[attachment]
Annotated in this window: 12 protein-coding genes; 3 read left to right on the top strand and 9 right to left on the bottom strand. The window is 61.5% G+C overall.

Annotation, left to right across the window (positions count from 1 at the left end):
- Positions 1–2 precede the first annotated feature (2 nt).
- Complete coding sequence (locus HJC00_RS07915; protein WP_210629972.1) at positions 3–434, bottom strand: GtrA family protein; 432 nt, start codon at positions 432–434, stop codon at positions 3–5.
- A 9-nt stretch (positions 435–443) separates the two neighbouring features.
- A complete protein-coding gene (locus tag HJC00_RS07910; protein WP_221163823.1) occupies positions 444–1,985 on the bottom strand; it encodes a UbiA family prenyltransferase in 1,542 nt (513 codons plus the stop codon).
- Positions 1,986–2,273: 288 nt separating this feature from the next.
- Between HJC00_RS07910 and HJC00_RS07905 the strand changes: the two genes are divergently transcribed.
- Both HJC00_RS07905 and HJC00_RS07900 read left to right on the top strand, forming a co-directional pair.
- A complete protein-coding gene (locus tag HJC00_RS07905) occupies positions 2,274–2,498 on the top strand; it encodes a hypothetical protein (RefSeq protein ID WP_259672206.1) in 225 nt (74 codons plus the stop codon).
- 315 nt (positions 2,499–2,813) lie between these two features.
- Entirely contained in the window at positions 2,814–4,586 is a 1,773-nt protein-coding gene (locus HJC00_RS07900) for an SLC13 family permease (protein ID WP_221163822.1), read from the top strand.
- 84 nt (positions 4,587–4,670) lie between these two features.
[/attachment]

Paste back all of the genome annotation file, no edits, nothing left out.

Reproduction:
Annotated in this window: 12 protein-coding genes; 3 read left to right on the top strand and 9 right to left on the bottom strand. The window is 61.5% G+C overall.

Annotation, left to right across the window (positions count from 1 at the left end):
- Positions 1–2 precede the first annotated feature (2 nt).
- Complete coding sequence (locus HJC00_RS07915; protein WP_210629972.1) at positions 3–434, bottom strand: GtrA family protein; 432 nt, start codon at positions 432–434, stop codon at positions 3–5.
- A 9-nt stretch (positions 435–443) separates the two neighbouring features.
- A complete protein-coding gene (locus tag HJC00_RS07910; protein WP_221163823.1) occupies positions 444–1,985 on the bottom strand; it encodes a UbiA family prenyltransferase in 1,542 nt (513 codons plus the stop codon).
- Positions 1,986–2,273: 288 nt separating this feature from the next.
- Between HJC00_RS07910 and HJC00_RS07905 the strand changes: the two genes are divergently transcribed.
- Both HJC00_RS07905 and HJC00_RS07900 read left to right on the top strand, forming a co-directional pair.
- A complete protein-coding gene (locus tag HJC00_RS07905) occupies positions 2,274–2,498 on the top strand; it encodes a hypothetical protein (RefSeq protein ID WP_259672206.1) in 225 nt (74 codons plus the stop codon).
- 315 nt (positions 2,499–2,813) lie between these two features.
- Entirely contained in the window at positions 2,814–4,586 is a 1,773-nt protein-coding gene (locus HJC00_RS07900) for an SLC13 family permease (protein ID WP_221163822.1), read from the top strand.
- 84 nt (positions 4,587–4,670) lie between these two features.